Monday, August 27, 2012

Horticulture Team: Paspalum Propagation

As we all know, times have been tough and budgets are rarely getting increased.  As a member of the management team at the TPC Sawgrass Agronomy, I am always looking for opportunities to improve the aesthetics of both the PLAYERS Stadium and Dye's Valley golf courses without incurring a tremendous amount of expense. 
With that being said, the Horticultural Team has been involved in  numerous projects over the last twelve months that have seen heavily maintained bermudagrass lakebanks converted to a more natural, native or ornamental grass lakebank.  In the past, Spartina bakeri, commonly know as Cordgrass, has been the primary species of native grass that has been utilized.  However, lately we are trending towards two different types of grasses,  Paspalum quadrifolium, aka Crowngrass,  and Spartina patens, aka Creeping Cordgrass.  Both of these grasses have been great performers during our trials mainly due to their aggressiveness and tolerance to shade.
Since Paspalum has been the primary ornamental grass of choice for both Clay Breazeale, Stadium Superintendent, and Andy Burrow, Dye's Valley Superintendent, we are looking at ways we can propagate Paspalum in order to grow them in-house and to be able to reallocate dollars to other areas of the maintenance budget.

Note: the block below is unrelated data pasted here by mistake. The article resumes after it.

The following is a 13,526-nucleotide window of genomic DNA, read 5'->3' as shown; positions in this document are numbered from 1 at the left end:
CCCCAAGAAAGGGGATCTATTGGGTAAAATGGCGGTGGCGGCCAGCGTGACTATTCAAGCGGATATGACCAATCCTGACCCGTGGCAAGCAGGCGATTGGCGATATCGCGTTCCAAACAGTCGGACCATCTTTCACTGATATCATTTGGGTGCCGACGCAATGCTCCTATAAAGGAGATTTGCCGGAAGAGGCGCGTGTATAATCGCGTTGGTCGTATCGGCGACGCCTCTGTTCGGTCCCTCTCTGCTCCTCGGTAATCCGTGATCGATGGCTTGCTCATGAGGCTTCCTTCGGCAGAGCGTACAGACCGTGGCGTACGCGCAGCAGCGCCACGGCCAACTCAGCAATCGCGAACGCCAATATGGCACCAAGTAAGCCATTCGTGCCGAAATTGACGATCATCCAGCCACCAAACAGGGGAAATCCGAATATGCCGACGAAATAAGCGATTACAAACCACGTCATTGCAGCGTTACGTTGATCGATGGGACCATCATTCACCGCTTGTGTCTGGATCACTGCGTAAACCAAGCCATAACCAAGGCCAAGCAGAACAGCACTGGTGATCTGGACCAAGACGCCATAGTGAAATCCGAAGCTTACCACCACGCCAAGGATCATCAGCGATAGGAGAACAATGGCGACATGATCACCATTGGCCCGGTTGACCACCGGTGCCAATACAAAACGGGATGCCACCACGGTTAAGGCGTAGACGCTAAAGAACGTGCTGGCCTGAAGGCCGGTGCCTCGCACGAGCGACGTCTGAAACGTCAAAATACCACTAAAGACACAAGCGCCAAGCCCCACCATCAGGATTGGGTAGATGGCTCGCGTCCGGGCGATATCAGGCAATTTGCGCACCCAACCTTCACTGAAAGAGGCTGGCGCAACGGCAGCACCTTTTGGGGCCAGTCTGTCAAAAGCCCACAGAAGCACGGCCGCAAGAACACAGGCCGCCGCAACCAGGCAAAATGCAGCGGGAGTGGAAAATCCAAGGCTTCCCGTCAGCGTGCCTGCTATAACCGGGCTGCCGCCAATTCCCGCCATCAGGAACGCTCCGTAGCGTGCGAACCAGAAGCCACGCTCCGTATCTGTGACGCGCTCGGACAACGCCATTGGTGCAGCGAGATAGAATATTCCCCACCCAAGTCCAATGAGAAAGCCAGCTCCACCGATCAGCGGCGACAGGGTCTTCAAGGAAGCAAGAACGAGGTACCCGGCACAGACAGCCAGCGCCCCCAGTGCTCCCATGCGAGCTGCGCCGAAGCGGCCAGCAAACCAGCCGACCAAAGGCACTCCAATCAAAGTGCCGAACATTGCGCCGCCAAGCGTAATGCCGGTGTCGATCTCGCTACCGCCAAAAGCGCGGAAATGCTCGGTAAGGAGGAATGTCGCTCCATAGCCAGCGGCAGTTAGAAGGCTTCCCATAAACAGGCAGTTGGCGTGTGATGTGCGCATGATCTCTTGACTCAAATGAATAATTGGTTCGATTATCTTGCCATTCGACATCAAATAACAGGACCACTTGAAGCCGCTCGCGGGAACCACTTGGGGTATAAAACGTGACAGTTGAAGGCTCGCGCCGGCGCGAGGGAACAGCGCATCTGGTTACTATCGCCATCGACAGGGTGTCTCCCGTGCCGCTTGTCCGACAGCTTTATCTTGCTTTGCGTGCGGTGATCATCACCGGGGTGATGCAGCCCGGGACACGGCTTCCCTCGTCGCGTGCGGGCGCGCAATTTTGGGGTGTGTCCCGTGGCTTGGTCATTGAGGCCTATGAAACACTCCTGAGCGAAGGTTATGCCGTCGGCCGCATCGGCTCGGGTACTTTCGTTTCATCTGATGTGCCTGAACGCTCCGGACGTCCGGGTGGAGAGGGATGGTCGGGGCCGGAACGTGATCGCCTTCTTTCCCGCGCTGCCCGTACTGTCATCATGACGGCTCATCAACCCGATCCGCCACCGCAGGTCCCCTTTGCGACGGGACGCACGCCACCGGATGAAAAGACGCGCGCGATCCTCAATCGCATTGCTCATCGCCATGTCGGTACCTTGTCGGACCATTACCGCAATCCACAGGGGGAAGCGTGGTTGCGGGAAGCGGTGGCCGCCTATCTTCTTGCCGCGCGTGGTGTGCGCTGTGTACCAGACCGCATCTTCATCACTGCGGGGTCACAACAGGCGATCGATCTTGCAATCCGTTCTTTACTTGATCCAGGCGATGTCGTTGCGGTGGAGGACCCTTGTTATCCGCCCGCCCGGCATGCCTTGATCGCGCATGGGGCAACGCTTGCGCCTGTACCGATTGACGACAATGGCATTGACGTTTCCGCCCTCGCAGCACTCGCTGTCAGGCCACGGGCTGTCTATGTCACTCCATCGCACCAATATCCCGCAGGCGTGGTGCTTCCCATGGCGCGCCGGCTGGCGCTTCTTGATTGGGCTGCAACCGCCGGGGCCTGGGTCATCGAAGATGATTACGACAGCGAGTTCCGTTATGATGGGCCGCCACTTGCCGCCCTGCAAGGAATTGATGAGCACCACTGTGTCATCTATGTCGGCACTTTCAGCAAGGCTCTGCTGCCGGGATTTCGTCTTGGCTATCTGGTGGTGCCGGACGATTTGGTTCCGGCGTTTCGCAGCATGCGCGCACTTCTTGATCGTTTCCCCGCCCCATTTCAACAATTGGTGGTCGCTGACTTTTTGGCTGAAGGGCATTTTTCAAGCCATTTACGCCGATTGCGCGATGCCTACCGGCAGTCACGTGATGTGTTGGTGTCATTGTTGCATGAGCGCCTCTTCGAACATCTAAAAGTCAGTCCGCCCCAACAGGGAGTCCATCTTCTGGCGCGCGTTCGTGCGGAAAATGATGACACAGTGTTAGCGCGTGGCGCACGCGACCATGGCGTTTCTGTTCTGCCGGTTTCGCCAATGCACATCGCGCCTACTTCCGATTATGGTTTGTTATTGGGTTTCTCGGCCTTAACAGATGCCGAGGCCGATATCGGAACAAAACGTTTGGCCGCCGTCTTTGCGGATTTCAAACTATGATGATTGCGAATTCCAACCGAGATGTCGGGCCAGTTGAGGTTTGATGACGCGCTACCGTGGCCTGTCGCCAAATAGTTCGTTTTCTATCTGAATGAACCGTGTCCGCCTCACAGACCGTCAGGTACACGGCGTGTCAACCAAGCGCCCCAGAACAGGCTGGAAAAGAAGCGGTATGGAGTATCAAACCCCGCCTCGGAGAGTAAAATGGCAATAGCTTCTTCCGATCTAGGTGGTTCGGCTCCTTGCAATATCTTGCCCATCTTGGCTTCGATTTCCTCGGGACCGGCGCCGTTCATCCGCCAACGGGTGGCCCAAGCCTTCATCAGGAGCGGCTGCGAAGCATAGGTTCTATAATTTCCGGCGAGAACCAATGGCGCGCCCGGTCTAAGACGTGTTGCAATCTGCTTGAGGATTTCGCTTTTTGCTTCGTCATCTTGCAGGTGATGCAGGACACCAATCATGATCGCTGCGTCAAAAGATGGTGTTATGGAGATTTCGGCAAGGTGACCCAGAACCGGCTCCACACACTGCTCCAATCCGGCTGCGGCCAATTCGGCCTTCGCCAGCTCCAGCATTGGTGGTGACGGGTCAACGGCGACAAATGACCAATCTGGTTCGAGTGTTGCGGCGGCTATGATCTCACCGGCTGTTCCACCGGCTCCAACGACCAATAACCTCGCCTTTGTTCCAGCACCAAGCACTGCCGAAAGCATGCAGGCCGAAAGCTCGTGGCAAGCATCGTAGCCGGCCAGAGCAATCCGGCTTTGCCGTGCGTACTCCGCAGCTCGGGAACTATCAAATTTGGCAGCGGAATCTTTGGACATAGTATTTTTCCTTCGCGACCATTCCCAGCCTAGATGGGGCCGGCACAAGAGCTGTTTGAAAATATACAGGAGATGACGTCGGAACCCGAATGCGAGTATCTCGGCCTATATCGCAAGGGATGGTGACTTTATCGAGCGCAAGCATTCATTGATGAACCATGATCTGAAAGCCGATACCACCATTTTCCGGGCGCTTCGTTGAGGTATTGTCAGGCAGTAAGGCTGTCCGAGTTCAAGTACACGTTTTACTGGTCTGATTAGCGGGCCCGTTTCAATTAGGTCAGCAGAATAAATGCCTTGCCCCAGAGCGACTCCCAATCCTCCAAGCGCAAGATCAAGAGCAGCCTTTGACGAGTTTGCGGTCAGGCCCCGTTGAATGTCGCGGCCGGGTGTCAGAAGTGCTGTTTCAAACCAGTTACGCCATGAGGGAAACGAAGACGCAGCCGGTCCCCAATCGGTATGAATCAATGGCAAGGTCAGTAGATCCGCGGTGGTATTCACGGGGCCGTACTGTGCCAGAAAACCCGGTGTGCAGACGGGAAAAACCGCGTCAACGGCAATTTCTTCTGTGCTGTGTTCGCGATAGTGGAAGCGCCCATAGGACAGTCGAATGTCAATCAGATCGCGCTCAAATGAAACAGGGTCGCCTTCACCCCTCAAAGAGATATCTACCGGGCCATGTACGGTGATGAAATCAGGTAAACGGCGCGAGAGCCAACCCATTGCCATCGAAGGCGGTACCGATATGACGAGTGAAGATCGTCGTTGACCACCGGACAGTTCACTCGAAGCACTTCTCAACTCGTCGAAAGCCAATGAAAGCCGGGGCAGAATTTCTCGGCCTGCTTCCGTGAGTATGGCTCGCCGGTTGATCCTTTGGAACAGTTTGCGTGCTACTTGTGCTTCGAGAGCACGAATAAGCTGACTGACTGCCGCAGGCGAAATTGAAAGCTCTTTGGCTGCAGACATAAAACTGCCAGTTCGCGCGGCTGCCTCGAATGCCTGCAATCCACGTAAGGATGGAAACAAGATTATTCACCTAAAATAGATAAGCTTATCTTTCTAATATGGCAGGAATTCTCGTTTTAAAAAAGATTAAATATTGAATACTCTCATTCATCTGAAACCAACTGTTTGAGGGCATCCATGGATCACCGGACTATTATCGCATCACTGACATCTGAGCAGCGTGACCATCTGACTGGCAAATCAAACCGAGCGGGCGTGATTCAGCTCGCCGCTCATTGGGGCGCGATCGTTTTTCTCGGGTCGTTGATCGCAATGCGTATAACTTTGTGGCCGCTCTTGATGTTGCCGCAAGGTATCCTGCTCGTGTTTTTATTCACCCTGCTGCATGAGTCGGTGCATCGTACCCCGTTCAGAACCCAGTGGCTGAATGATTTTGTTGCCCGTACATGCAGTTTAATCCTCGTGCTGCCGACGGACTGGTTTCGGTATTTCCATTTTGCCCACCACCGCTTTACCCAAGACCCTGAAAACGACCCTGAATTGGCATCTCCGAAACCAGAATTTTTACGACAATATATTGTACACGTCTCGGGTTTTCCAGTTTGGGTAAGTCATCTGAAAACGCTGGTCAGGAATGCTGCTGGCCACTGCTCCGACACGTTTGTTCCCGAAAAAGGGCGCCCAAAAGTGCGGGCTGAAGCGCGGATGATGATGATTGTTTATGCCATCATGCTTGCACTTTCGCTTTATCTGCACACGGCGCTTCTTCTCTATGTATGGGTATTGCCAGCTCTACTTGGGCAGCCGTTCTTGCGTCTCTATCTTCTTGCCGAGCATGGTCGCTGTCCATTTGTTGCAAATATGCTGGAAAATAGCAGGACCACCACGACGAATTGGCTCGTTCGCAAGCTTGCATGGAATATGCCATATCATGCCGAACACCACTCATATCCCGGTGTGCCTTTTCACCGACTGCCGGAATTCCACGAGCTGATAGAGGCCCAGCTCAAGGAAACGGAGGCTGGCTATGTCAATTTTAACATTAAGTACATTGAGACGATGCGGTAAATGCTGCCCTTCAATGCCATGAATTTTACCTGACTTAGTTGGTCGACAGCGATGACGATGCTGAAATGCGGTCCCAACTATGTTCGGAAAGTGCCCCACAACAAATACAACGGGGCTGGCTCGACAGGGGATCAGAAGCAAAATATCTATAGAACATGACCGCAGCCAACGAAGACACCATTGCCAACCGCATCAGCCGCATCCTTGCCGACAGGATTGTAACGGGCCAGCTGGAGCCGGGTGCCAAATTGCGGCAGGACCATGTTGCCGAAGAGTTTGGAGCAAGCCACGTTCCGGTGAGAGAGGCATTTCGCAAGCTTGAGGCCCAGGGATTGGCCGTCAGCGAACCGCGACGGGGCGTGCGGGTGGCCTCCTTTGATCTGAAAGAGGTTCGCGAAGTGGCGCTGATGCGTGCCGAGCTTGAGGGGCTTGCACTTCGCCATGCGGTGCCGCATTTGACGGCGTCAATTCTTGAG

There are two primary ways to propagate Paspalum quadrifolium - by seed and by cutting.  We are focusing this blog in propagating by seed.   In the spring and throughout the summer Paspalum will produce long seed stalks which typically have 100+ viable seeds per stalk.  Our team harvests these seeds from existing plants on property and sow them in small liners (pictured top right).  
Once the seed germinates and begins to tiller we will 'pot up' these liners into 1-gallon grow pots in order to allow for continued root development (pictured middle right).  We also utilize a 20-20-20 liquid fertilizer solution throughout the process to help facilitate plant development. 

After 8-10 weeks the once small seedling now has matured into a sizeable 1-gallon plant that can be either planted or potted up again to a 3-gallon container (pictured below right) in order to achieve maximum size. 

Our goal is to eventually be propagating all of our native and ornamental grasses on site allowing both golf course superintendents flexibility to spend those dollars elsewhere. 
Todd Fonda
Landscape Superintendent
TPC Sawgrass - Agronomy